When Labour took back overall control of the council in 2012 they had a manifesto commitment to establish a Birmingham Co operative for its schools. This ambition was neither successfully defined nor effectively sold to schools and the idea failed. On 6th November 2013 however a headteacher led adaptation of the idea, with some support from BCC, was established. Following this launch BEP began with schools paying £1 per child a year. District working was proposed as existing networks and consortia of schools were weakening and a representative management committee supported a part time CEO. In February 2014 the Trojan Horse story broke and Sir Mike Tomlinson arrived as the Commissioner for Education that summer with a major change agenda.
The academic year 2014-15 was marked by the commissioner working BEP in preparation for the partnership taking over the council’s school improvement function. A business plan was developed and launch events described the idea to school leaders in February and June of 2015. BEP was established as both a charity and a business and on 1st Sept 15 Estelle Morris became the chair of a newly constituted board as BEP set out on a three year contract for school improvement, while retaining its identity as a membership organisation.
From the outset in 2013 BEP’s aims were to:
- Unite and hold together the whole family of Birmingham schools in the face of an increasingly atomised system around a weakening centre
- Secure a deeply good education for every child in a Birmingham School, maintained or academy, focusing on the civic and the social as well as the academic
- Provide a united voice for Birmingham schools and to champion partnership working with business and other large parts of the public sector to strengthen partnership working
- With the Birmingham City contract, in the shadow of Trojan Horse, BEP’s efforts were further focused around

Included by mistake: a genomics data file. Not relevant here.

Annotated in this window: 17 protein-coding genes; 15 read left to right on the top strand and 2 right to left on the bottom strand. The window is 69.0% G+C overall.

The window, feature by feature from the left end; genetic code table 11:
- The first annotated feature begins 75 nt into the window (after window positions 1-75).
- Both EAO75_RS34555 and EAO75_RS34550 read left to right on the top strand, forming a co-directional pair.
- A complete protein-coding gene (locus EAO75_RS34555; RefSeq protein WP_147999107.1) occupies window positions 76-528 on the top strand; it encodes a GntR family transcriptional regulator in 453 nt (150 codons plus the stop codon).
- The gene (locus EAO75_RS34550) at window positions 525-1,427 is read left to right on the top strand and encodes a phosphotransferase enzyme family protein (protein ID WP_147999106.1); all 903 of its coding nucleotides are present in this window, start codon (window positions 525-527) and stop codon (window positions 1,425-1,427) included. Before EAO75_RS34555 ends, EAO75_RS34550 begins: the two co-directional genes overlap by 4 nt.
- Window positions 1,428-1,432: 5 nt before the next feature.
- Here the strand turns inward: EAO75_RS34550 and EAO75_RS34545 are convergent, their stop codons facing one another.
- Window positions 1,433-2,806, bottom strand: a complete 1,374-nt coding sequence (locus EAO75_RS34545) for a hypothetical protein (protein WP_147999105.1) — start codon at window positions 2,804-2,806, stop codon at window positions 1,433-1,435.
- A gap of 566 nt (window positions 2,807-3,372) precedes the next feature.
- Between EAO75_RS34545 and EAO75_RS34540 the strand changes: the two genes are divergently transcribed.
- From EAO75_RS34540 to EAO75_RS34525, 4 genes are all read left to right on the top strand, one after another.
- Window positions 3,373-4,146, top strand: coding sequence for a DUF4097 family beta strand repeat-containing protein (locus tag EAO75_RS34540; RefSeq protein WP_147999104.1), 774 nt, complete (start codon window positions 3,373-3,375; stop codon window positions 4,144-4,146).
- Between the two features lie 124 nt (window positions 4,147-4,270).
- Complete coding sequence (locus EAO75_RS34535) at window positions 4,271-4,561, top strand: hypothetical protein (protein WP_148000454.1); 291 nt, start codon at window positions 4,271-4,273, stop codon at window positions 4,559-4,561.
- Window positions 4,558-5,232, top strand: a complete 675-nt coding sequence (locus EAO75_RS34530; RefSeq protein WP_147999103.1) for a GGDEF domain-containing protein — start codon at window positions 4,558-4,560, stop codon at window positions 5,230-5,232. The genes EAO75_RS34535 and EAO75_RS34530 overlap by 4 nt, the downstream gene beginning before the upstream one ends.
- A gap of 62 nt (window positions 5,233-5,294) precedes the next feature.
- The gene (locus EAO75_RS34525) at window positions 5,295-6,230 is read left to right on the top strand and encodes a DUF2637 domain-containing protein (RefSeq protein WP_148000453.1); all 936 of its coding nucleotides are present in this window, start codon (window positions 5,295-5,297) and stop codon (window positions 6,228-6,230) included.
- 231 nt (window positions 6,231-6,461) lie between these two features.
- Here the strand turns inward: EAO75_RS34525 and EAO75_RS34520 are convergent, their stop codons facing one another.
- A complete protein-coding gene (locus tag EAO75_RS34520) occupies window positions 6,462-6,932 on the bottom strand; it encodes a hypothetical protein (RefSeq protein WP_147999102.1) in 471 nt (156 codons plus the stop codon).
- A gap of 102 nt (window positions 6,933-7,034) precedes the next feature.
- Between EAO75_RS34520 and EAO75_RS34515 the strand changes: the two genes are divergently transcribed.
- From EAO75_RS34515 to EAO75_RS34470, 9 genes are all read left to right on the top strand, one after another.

- No school being left isolated and the city council knowing all its schools well
- Formal support and intervention with all maintained schools deemed to be less than good or at risk of requiring improvement or worse.
- Raising achievement / attainment and securing good OfSTED outcomes in all Birmingham Schools.
- BEP operates through four different approaches. These sometimes over lap and we recognise that other contracts and trading need to increase as BCC funding is set to diminish.
- A provider of membership services, such as peer review and information / training activities
- Working with all Birmingham schools under the BCC contract regardless of membership and with maintained schools providing support, challenge and intervention under Schools Causing Concern guidance.
- As a partner in other contracts or funded arrangements that support our aims such as working with health commissioners on wellbeing and mental health, or arts providers.
- Traded services: this work is how BEP engages in school improvement with academies and in any other work in or beyond Birmingham not covered by our other three ways of working.In pursuit of our key aims we seek to engage and understand all schools through a variety of means. BEP has subdivided Birmingham into its ten districts and worked through District Lead visits and local DSG meetings. With time our model is becoming increasingly targeted and bespoke. BCC has chosen to increase its own capacity to work with schools through Asst Directors and an enlarged safeguarding team. Future working is increasingly dependent on how BEP interfaces with the shifting world of RSC’s and increasingly important local collaboratives and MATs.
Birmingham Education Partnership’s Mission